Episode - 4 Common Thyroid Blood Test Mistakes


4 Common Thyroid Blood Test Mistakes

While you’re on your thyroid healing journey, there are several blood markers you’ll need to monitor. Unfortunately, there are common mistakes that providers and patients make that can impact these tests, potentially producing misleading results.

Today, I’m sharing the four mistakes I see most often, which are relevant whether you have hyperthyroidism or Hashimoto’s. I’m talking about the importance of testing more than just TSH and T4 levels, why you shouldn’t take biotin or exercise intensely before a blood draw, the need for regular monitoring of thyroid antibodies, how you can get the tests you need, and more.

Convincing doctors to order these tests can be challenging, but don’t be disheartened. Stand up for your health and ask for what you need. Enjoy the episode!


During this episode, you’ll learn about:

  • Mistake #1: Only Testing TSH and T4
    • The various markers that should be tested in a full thyroid panel
    • When to test thyroid antibodies
    • Why it’s crucial to address the autoimmune component of hyperthyroidism
    • Understanding the role of reverse T3 and when testing would be insightful
    • Other relevant non-thyroid tests which I recommend
  • Mistake #2: Taking Biotin Before a Blood Draw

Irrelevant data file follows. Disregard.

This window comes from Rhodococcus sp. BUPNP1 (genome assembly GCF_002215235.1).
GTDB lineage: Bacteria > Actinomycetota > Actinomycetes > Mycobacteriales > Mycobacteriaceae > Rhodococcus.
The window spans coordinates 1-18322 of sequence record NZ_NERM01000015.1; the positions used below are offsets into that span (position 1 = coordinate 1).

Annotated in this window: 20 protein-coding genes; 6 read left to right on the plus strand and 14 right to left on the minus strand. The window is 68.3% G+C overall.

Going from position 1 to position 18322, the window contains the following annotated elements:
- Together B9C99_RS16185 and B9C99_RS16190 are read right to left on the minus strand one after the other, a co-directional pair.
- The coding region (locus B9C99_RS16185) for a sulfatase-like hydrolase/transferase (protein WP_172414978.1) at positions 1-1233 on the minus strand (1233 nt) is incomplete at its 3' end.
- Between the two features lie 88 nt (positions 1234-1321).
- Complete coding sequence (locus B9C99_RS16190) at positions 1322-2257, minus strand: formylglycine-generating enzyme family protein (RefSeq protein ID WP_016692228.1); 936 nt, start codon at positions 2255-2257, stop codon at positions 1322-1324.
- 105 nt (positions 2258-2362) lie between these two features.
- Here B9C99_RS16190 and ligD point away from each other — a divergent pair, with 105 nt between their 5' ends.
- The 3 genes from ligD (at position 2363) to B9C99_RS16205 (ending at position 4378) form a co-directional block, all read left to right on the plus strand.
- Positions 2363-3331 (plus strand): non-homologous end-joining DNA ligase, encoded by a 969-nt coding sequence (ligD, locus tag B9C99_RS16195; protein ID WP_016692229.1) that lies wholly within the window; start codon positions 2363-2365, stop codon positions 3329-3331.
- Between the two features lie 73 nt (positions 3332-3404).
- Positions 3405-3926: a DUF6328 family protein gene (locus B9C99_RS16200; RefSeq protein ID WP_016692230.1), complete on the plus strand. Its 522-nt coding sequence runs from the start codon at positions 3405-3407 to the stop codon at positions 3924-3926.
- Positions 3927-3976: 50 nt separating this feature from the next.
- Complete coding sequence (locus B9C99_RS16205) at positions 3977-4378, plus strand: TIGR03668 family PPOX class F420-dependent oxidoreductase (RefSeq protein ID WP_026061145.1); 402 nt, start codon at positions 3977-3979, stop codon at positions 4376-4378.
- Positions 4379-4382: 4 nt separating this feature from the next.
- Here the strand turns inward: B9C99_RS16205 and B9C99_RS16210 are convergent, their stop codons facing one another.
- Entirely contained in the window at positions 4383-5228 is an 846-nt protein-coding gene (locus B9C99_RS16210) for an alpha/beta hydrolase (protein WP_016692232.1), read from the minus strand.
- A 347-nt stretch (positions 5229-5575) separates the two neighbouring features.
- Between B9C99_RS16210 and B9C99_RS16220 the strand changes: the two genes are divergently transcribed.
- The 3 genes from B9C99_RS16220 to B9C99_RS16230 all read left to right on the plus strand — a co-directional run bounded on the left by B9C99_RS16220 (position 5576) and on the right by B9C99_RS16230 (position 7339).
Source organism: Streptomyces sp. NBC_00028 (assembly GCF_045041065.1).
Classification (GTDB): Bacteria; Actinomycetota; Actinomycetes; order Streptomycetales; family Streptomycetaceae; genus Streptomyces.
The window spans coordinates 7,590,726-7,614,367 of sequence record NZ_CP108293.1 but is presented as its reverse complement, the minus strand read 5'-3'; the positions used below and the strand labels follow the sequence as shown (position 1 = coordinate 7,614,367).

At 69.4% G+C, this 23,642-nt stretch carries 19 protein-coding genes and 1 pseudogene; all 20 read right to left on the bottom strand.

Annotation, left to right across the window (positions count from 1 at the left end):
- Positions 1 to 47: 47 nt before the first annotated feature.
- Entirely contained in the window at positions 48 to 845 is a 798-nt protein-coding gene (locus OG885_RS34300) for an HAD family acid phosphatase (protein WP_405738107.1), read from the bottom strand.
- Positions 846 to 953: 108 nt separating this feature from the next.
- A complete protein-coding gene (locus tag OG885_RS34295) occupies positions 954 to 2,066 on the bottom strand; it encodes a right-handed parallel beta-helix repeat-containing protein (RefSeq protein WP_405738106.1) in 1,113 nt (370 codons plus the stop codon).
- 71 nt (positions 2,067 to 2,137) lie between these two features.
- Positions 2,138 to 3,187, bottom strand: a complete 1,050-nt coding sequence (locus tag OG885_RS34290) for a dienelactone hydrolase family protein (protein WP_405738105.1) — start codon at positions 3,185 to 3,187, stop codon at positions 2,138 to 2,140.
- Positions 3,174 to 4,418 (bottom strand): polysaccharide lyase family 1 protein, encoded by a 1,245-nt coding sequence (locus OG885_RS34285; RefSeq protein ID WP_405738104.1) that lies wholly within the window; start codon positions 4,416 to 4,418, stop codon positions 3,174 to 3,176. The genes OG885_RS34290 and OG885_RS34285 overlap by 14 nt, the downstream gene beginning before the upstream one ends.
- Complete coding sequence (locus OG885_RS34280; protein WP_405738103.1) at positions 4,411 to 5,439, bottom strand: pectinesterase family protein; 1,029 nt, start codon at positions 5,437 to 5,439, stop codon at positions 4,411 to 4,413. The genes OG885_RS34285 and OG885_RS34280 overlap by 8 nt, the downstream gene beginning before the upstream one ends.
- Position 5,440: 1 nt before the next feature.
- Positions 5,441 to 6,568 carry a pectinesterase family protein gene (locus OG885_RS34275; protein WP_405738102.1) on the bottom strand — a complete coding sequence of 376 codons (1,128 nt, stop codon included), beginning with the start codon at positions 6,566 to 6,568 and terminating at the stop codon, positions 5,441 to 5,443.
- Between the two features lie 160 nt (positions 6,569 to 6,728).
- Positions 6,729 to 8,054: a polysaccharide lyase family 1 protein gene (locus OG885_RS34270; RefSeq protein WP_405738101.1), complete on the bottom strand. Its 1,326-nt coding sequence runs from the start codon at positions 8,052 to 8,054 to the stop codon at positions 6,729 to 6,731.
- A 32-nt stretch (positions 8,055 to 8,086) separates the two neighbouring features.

• How biotin interferences with thyroid blood tests
    • Stop biotin consumption for at least 5 to 7 days prior to your blood draw
  • Mistake #3: Exercising Before Your Blood Draw
    • Exercising too intensely can interfere with thyroid test results
    • Avoid anything more than light walking
  • Mistake #4: Not Monitoring Thyroid Antibodies
  • Monitoring thyroid antibodies is essential for autoimmune thyroid conditions
    • How long to continue monitoring thyroid antibodies
    • Why most people probably don’t need to supplement with biotin
    • Convincing your doctor to order additional blood tests
  • What to consider when it comes to the frequency of monitoring thyroid antibodies
  • How often to retest thyroid markers after restoring your health

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Here is the transcript for this episode:

Let’s discuss four common thyroid blood test imstakes, starting with mistake #1, which is only testing the TSH and T4. Many medical doctors only test for the TSH. TSH is a thyroid stimulating hormone, which is a pituitary hormone. On the other hand, some practitioners will test for the TSH and the T4. Sometimes, the free T4. Sometimes, the total T4.

At the very least, you want to test not only for TSH, but also the thyroid hormones. I like to look at free T4, free T3, especially those with hyperthyroidism. If someone has hypothyroidism, I still like to look at free T3 and free T4, but there is an argument to look at the total hormones. With hyperthyroidism, it usually doesn’t matter. Everything is going to be elevated.

Then the thyroid antibodies, you also want to look at. Thyroid peroxidase (TPOs), these are the most common antibodies. They are more closely associated with Hashimoto’s although a lot of people with Graves’ also have elevated TPO antibodies.

There are thyroglobulin antibodies. These are definitely more associated with Hashimoto’s.

Then there are thyroid stimulating immunoglobulins (TSIs). These are a type of TSH receptor antibody (TRABs). If someone is suspected to have Hashimoto’s, it depends on the doctor. Sometimes, they will just look at the thyroid panel. But if you are looking at antibodies, usually they will test for TPOs. Sometimes, they will test thyroid globulins. Ideally, you want to test both of those.